What Makes Stock Investing Hard Is The Poor Feedback Mechanism On Allocation Choices

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I’ve been trying to lose weight most of my life. I discovered the secret when I was diagnosed with diabetes. I have to check my blood sugar levels each day. The number that comes back tells me with precision whether I followed a proper diet the day before. If I cheat and put sour cream on a baked potato, that shows up in the number. I of course try to rationalize away the little bits of cheating just as I always did in the days when I did not have those numbers available to me. But it is hard to rationalize when you can see in black and white the effect of the decisions you have made.

People without diabetes have feedback mechanisms available to them too. It’s usually a scale. People make efforts to cut back on the calories and the scale tells them whether they are succeeding in their efforts or not. The trouble with a scale is that it takes several weeks before a change in an eating habit shows up in a reduced number on the scale. Humans respond much better to prompt feedback than they do to delayed feedback.

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Everything is like that. Most of us can save a few hundred dollars to have extra spending money on a vacation if we begin the effort to do so a month or two in advance. But we all struggle to save at age 30 for a retirement slated to begin at age 65. Distant goals are hard-to-achieve goals. We like to see a payoff for our efforts in a short amount of time. When we see a quick payoff, it energizes our efforts to change our behavior.

Buy-and-Hold offers lots of quick payoffs. The average long-term return on stocks is 6.5 percent real. So the likelihood is strong that an investor who adopts a Buy-and-Hold strategy is going to see a payoff for doing so within a few years. There have been time-periods when stocks did not provide positive returns for a number of years. But an asset class that offers an average long-term return of 6.5 percent real has to provide positive numbers in most years. So the odds are strong that the investor who elects to follow a Buy-and-Hold strategy is going to be pleased with it by the time that a few years have passed.

And, once a number of good return years are in the books, it doesn’t hurt the investor too much to see a negative return year pop up. I point out in my writings all the time that the annual annualized return on stocks from 2000 forward has been only 3.5 percent real. That’s a return a good bit below the average return of 6.5 percent for a good number of years. Earning that low of a return for nearly 19 years running has left a lot of investors a good bit short of their retirement planning goals. But rarely do Buy-and-Hold investors complain about the sub-par returns that we have seen since the turn of the century. The picture looks a lot different when returns for the last four years of the old century are included in the calculation. From January 1996 forward, the annualized real return has been 6.6 percent real. Most investors do not know the precise numbers, but they know the general story. Most are generally pleased with how Buy-and-Hold strategies have performed on an overall basis even though they would of course be even happier if not for the return shortfall of the past 19 years.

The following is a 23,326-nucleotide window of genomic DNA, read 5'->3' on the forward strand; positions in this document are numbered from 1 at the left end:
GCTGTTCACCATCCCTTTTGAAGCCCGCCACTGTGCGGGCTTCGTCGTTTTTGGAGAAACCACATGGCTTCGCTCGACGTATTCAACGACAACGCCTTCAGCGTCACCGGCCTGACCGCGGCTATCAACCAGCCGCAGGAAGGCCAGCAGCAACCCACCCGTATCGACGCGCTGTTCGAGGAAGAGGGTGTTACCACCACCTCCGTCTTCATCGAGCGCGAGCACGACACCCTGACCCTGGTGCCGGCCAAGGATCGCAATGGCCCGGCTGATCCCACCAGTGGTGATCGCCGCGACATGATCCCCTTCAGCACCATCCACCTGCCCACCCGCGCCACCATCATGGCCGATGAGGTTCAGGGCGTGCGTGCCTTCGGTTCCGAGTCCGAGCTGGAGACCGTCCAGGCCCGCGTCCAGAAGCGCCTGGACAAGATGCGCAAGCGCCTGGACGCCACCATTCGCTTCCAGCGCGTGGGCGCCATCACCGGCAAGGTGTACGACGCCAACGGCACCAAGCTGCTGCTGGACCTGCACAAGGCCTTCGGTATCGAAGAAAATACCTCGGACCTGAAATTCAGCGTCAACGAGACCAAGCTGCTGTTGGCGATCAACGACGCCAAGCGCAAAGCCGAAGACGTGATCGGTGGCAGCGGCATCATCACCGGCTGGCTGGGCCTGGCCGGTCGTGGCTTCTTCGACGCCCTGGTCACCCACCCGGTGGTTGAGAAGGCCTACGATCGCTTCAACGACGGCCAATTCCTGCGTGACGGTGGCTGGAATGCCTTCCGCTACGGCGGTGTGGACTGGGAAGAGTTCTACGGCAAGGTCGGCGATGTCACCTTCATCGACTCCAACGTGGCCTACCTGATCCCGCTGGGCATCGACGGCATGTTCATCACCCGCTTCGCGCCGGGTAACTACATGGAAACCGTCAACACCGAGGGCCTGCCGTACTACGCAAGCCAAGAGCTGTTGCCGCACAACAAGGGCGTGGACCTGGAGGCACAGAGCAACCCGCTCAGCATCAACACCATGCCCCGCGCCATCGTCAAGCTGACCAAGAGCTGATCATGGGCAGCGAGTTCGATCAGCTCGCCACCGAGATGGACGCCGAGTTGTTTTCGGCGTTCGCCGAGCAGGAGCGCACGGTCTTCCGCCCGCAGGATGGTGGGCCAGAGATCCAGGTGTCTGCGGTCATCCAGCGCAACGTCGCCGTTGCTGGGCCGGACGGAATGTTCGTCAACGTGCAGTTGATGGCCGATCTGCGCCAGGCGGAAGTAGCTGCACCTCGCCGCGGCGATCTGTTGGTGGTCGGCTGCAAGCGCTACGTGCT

The only thing that makes Buy-and-Hold look bad is a prolonged bear market. Shiller’s research suggests that we will see a price crash of 50 percent or more within the next year or two or three. If we see a 50 percent crash, investors will become dissatisfied. They will see their retirement dreams slipping away. They will begin asking questions about Buy-and-Hold that they have never asked before.

But prolonged bear markets do not take place often. We have good records of stock prices going back to 1870. That’s 148 years. Stock valuations have always played out in a hill-and-valley pattern, with perhaps 20 years of gradually rising valuation levels followed by perhaps 15 years of gradually falling valuation levels. So an investor sees the completion of one full pattern only after he has been investing for 35 years. Someone who started investing in stocks in 1982 would not have personally witnessed the bottom of a secular bear market to this day, 36 years later (this bull/bear cycle has taken longer than any earlier one to play out). That’s a slow, slow, slow feedback mechanism, the kind that the human mind has a hard time processing and learning from.

The only way to appreciate the importance of the hill-and-valley pattern that governs stock performance is to step out of your own personal circumstances and take a look at a graphic that shows the history of the market that you were not able to participate in personally. I remember seeing a graphic showing the hill-and-valley pattern that was presented in the early pages of Robert Shiller’s book Irrational Exuberance and being blown away with the clarity and the significance of the message being conveyed. “That’s it!”, I thought to myself. “That’s the missing piece of the puzzle. That’s how it really works.”

The job of the investment advisor is to help the investor understand how the slow feedback mechanism tricks us into thinking that we don’t need to take valuations into consideration when setting our stock allocation when in reality it is important that we do that if we want to keep our risk profiles constant over time.

Rob’s bio is here.

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